(“Our thoughts will be braver, our hearts fiercer, and our spirits greater as our strength diminishes.”) Inspiring stuff. The Saxons may be going to lose the battle, but they’ll lose heroically. It’s also very secular stuff. The romances of the Middle Ages and the Renaissance would probably have had them all praying till their hands were worn away. Here, the human spirit triumphs.

If at first you don’t succeed, try, try again

And possibly again and again.

Last night the Internet got switched off for a time, perhaps to update Paranoia++ software (no truth ever knowingly admitted into the Empire) and, I was hoping, it would see the cessation of deliberate interference with gmail and the Internet in general. Net access did reappear and things seemed to be a little better.

I was commenting on The Guardian’s 190th birthday this morning (mock-up of 1821-style page) when I discovered that although the green light is on on my laptop, which indicates there’s a live connection, there was no Internet access and I’d lost the first draft of this entry.

Apart from the Guardian’s birthday, the other news this morning is that like Julian Assange, Bradley Manning is supposedly not quite playing with a full pack of cards. The Russians are also saying that Gaddafi has to go. Did Medvedev clear that with Czar Vladimir or has he started thinking independently?

I’ve started reading The Mysteries of Udolpho which is supposedly set in 1584, but, as the introduction says, is viewed through the lens of late 18th century sensibilities. M. St Aubert goes round picking flowers and rambling around the countryside where a real-life 16th century French squire would’ve been cutting open live dogs to see what was inside and sticking his finger in their hearts as they died in agony. While Emily might have been taught Latin, she wouldn’t have learnt a word of English or even have cared to learn it.

Radcliffe’s descriptive powers are lush, overwhelming, heady, and rather purple. It’s an ironic style in that for an Age of Nature (you know, those bloody daffodils), it’s artificial and still very Neoclassical. The language may describe nature, but it is divorced from it.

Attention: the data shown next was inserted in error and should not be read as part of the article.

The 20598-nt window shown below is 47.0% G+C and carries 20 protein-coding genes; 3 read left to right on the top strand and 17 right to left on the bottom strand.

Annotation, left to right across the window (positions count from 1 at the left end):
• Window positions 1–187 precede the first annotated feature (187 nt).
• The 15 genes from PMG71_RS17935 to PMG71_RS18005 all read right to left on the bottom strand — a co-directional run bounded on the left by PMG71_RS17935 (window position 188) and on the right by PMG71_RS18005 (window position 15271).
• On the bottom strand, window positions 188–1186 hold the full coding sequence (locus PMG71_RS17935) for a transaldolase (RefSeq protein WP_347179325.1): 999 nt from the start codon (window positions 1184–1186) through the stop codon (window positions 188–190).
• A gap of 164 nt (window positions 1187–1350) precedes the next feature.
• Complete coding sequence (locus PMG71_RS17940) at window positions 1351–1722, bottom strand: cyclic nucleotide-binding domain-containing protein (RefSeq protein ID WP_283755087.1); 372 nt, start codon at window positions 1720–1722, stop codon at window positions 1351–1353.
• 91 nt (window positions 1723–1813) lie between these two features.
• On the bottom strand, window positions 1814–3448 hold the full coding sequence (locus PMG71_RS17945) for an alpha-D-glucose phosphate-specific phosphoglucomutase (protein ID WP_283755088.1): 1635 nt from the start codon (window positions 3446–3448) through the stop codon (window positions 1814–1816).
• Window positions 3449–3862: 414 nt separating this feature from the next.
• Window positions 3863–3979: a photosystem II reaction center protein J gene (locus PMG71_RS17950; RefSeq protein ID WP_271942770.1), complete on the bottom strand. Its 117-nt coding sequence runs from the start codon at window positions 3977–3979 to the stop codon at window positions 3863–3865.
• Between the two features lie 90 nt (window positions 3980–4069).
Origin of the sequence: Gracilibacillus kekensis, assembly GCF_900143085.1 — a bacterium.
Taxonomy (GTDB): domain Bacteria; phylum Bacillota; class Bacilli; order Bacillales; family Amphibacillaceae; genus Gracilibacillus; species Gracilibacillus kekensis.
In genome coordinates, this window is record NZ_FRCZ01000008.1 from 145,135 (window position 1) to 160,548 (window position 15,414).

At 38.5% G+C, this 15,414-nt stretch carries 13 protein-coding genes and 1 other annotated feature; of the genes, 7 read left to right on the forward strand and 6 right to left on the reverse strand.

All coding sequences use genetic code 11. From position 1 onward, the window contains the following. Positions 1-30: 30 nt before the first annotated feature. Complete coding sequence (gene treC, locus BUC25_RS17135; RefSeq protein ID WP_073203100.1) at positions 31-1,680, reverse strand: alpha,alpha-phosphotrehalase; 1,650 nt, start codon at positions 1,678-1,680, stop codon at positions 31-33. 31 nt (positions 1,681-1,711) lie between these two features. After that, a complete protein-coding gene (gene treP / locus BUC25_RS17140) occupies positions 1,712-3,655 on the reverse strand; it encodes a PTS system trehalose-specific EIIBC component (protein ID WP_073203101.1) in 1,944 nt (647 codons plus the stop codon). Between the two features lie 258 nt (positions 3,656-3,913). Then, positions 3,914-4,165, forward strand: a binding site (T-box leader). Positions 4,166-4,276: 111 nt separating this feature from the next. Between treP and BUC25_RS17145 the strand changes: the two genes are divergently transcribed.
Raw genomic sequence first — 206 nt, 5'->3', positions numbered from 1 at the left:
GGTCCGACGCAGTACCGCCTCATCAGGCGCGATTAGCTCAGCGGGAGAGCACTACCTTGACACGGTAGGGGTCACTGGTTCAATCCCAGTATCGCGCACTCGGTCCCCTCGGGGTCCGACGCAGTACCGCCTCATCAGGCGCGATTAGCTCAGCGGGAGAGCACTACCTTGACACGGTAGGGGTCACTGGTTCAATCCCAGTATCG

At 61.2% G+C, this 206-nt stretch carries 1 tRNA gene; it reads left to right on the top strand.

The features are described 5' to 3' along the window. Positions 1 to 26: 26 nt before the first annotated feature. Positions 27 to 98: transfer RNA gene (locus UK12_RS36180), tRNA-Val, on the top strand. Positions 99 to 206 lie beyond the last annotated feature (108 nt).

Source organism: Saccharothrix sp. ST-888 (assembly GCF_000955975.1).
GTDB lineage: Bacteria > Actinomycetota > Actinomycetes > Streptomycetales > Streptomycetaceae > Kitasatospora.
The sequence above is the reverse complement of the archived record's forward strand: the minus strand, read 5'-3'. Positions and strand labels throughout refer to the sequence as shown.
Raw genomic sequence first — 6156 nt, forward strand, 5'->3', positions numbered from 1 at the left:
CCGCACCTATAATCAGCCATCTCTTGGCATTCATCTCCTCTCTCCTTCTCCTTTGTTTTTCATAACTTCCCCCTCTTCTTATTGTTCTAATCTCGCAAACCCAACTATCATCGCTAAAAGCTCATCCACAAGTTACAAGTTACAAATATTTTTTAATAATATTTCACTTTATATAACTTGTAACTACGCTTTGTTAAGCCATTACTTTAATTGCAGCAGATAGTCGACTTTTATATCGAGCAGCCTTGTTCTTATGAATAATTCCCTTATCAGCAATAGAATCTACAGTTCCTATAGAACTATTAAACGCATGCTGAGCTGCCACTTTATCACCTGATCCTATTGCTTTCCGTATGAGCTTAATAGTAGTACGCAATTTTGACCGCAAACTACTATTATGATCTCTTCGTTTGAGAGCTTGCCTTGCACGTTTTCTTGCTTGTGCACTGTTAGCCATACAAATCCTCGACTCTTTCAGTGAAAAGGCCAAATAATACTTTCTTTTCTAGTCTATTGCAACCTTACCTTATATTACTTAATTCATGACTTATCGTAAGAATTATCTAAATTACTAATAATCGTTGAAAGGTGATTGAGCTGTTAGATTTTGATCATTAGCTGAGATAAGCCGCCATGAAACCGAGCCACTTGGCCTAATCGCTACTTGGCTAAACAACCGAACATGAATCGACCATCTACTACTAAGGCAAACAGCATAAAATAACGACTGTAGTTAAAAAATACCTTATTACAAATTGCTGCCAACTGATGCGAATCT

The exams are almost over

Do the headlines get more exciting than this?

The news from the Top Speed website is that someone has managed to capture some shots of the next gen Porsche 911 Turbo (Spy shots: Porsche 911 Turbo Coupe). I see, though I missed the story, that there’s a limited-edition Turbo S to celebrate ten years of Porsche in China. Ten only and each ¥3,488,000 (£325,000; price of a normal Turbo S, £125,865). I’m not exactly excited by the colour, which might charitably be called bronze, but I’m sure it’ll appeal to all those ghastly mine owners and corrupt officials who like to dress in high-fashion matt brown.

The exams are mostly over for the PAL classes. I invigilated the extended Physics paper this afternoon, which was about as interesting as watching dust trying to spontaneously coalesce into celadon ware. (Or should that be celadonware?) The only excitement was the existence of a minor error in the paper and I had to read out a notice of erratum – twice. Next week we resume normal classes, but there will be interruptions for the Dragon Boat Festival and the College Entrance Exam in early June, and probably a bunch of kids will disappear off to Shanghai, Nanjing, wherever to learn proper English (i.e., that weird mixture of 19th century and American English which passes for the English language in the Empire; that weird high style over which students have no control and which makes them sound asinine).

It’s the 60th anniversary of the broadcast of he first Goon Show (The Goon Show must go on – 60 years since its first broadcast) although in those days it was called Those Crazy People. The members of the cast are all dead now, but there are still a few survivors. I’m sure one of those survivors is Eric Sykes, who used to co-write scripts with Spike Milligan. For more about The Goons, follow this link.

I had at least two books of scripts and several albums, listened to them on the radio when I was a teenager (back in the 80s; I’m not that old), and my Dad has just about as many of the broadcasts as you can get. I’d love to play an episode to my little darlings not because they’d understand it (even with a script in front of them), but because it would reveal how slight their competence in English is. A Goon Show as a listening exam. Now there’s an idea.

The Ring of Solomon

By Jonathan Stroud.